The coach instantly blew the whistle, stopped the game and called me over to the bench. I was walking 10 feet off the ground. I just knew my shot was so good that he had to stop the game just to tell me. I envisioned that ESPN had called and wanted the footage, and that Sports Illustrated had every intention of running a photo of me on the next cover. The shoe deal with Nike was only a matter of time. So I walked – actually, strutted – to the sideline.
My coach said, “White, that was a great shot. Your form was great; your intensity was great. Only thing is, you went to the wrong basket – but it was a great shot!” Is there a right and a wrong basket in the spiritual game? Is Christianity the only way to score with God or simply one of many ways? For today’s unchurched person, this is hardly academic. The religious landscape of modern American society can be nothing less than bewildering. Religious groups, sects, cults, movements, philosophies and worldviews abound in incredible numbers and diversity.
Add to this mix one of the most pervasive, fundamental convictions of contemporary American society: All roads lead to God, and to say that one way is right and all the other ways are wrong is narrow-minded, bigoted and prejudicial. What is true for you is true for you, and what is true for me is true for me. Searching for God is like climbing a mountain. Since everyone knows there is not just one way to climb a mountain – mountains are too big for that – each person can choose from a number of paths. All the ideas about God contained in the various religions of the world are just different ways up the mountain. In fact, though different religions have different names for God, the names all refer to the same God.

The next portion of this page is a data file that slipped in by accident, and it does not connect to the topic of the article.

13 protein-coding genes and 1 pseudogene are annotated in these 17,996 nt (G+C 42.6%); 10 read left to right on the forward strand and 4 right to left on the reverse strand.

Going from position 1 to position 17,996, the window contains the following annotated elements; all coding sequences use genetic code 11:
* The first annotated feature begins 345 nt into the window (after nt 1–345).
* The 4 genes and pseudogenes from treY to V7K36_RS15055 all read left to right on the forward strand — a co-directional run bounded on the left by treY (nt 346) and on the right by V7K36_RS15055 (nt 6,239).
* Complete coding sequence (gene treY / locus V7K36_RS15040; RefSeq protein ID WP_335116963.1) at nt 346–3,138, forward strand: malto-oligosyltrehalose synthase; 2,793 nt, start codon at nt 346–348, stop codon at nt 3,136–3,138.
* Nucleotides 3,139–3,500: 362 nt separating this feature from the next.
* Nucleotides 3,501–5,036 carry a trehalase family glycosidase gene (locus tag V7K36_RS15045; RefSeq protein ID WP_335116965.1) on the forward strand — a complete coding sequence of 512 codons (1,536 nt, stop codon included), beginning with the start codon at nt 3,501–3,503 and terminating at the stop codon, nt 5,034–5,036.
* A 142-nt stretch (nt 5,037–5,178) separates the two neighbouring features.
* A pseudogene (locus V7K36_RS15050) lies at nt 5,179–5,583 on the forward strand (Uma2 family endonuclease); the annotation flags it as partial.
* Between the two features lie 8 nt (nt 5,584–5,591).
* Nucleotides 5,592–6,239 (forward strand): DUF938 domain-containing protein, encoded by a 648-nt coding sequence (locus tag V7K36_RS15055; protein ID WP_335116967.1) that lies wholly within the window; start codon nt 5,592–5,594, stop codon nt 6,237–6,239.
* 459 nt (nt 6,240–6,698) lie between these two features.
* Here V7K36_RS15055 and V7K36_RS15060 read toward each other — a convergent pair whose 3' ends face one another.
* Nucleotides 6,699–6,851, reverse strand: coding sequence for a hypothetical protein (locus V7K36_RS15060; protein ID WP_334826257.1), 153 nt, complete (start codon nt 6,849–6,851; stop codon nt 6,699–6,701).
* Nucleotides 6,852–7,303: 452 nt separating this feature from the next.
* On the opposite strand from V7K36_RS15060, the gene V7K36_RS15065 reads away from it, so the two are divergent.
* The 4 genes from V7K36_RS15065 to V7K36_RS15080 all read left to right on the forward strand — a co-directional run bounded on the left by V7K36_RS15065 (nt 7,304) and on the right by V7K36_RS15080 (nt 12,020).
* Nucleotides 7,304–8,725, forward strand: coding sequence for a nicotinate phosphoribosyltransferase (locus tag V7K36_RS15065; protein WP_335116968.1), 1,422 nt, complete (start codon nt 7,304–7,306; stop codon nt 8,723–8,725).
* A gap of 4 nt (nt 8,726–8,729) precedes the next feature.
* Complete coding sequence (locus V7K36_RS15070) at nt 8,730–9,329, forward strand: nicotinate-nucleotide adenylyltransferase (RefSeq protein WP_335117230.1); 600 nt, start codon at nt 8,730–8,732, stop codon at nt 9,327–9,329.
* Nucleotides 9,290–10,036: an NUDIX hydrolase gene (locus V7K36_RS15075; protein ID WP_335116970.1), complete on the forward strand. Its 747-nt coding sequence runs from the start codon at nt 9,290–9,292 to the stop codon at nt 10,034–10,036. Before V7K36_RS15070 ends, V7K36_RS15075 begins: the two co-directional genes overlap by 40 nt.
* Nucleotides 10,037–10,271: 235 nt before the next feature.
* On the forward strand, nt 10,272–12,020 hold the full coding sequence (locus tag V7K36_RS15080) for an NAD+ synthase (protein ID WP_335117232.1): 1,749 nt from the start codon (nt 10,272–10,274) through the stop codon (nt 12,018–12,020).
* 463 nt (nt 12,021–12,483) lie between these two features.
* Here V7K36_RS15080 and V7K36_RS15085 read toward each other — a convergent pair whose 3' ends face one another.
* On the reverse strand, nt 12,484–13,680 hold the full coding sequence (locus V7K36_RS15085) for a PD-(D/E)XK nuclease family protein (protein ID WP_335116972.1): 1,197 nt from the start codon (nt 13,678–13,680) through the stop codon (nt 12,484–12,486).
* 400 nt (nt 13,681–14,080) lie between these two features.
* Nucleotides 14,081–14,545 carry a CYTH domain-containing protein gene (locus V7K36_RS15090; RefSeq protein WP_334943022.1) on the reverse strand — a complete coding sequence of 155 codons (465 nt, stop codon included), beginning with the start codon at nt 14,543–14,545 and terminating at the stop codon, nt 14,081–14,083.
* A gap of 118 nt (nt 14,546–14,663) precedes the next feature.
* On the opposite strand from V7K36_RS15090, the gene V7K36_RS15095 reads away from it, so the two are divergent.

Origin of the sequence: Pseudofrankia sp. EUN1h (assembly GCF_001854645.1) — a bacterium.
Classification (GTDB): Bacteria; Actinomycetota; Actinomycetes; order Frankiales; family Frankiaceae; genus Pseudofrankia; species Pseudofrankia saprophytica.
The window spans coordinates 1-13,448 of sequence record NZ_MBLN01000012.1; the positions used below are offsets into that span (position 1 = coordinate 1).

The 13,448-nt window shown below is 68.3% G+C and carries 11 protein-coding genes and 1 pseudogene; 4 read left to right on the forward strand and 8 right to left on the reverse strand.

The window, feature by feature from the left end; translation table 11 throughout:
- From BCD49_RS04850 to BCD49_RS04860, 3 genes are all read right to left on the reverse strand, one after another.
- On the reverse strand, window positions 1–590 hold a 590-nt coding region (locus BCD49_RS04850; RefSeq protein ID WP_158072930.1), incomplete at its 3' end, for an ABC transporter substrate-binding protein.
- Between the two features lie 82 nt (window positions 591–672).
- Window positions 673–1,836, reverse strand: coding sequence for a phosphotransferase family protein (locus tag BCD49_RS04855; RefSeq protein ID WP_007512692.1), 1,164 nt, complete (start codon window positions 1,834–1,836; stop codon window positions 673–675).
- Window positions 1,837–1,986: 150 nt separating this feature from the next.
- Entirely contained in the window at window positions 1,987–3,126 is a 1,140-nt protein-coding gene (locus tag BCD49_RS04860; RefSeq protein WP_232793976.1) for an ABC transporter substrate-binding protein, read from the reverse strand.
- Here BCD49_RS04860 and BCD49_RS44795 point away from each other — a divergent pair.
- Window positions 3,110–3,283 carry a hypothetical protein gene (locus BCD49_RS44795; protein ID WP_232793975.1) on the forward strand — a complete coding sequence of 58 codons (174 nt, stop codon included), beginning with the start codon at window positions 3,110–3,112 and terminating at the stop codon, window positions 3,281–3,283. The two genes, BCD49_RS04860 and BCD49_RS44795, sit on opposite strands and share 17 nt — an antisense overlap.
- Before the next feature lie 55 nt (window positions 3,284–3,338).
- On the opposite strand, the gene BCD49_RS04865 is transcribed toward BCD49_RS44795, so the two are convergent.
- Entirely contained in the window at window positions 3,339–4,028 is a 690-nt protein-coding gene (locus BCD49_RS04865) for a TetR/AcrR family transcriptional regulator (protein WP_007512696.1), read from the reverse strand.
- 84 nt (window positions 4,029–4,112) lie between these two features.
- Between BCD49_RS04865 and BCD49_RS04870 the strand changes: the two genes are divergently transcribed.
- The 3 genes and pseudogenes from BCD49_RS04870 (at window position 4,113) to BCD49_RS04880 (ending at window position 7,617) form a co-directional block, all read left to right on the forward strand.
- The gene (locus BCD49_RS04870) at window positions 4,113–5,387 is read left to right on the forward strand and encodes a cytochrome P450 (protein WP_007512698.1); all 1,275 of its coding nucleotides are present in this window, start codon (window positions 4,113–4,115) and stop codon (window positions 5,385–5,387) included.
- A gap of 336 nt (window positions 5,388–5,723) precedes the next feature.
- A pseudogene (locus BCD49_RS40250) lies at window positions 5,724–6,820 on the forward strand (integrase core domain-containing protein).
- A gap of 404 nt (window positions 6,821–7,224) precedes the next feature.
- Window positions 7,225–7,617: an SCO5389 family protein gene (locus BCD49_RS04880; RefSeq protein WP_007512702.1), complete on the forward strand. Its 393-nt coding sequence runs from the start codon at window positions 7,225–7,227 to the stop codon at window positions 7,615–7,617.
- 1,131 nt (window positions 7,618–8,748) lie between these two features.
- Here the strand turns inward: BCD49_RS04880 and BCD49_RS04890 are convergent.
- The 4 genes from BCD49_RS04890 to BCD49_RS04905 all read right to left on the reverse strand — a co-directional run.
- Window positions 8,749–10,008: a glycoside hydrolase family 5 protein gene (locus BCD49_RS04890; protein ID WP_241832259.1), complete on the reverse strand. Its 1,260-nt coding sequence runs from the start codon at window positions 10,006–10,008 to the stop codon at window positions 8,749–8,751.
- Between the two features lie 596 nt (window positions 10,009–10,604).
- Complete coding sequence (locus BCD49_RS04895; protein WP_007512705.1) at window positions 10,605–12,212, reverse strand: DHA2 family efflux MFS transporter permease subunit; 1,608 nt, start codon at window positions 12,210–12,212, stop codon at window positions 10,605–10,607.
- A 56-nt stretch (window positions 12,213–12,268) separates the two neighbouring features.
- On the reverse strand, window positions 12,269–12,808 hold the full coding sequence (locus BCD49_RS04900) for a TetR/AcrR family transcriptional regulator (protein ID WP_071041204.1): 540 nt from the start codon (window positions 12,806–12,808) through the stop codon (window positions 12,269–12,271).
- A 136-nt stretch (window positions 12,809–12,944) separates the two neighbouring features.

Is it true that a lot of roads lead to heaven, which means we really don’t have to worry about which road we’re on? Is it true that no person, no religion, no group, no book has a handle on the truth? Is it true that all religions are basically the same and all religious leaders are essentially of one mind so that ultimately all spiritual pursuits lead to the same place? If so, people need not look for spiritual truth. They just need to decide on spiritual preference.
If you embrace the idea that multiple paths lead to God and you turn out to be wrong, the consequences are enormous. So let’s explore the reasons why people hold to this belief.... Read More
Posted by Robin G. Jordan at 7:49 AM
Faith is central to Christianity. The New Testament repeatedly calls people to believe on the Lord Jesus Christ. There is a definite body of content to be believed, which is part and parcel of our religious activity. At the time of the Reformation, the debate involved the nature of saving faith. What is saving faith? The idea of justification by faith alone suggests to many people a thinly veiled antinomianism that claims people can live any way they like so long as they believe the right things. Yet James wrote in his epistle: “What good is it, my brothers, if someone says he has faith but does not have works? Can that faith save him?…Faith by itself, if it does not have works, is dead” (2:14, 17). Luther said that the sort of faith that justifies is fides viva, a “living faith,” one that inevitably, necessarily, and immediately yields the fruit of righteousness. Justification is by faith alone, but not by a faith that is alone. A faith without any yield of righteousness is not true faith. Read More
Posted by Robin G. Jordan at 7:37 AM
You and your church can have a big impact and great effectiveness by meeting a small, overlooked area of need.
"When they zig, you zag."
I don't know who said it first, but a lot of people have said it since.
I'm a zagger.
I’ve tried to be a zigger. To go with the flow, not against it. To pick the low-hanging fruit.
But, time after time, without intending to, I find myself zagging. Getting off the interstate. Finding the road less traveled. Read More
Posted by Robin G. Jordan at 7:29 AM
Churches don’t become great by adding more programs. They get better at the ones they already have.
There are so many ways to do church.
As long as you’re honoring the Bible, worshiping Jesus and loving people, no method or structure is wrong.
But any method or structure can be done wrong.
Thankfully, it can also be done right.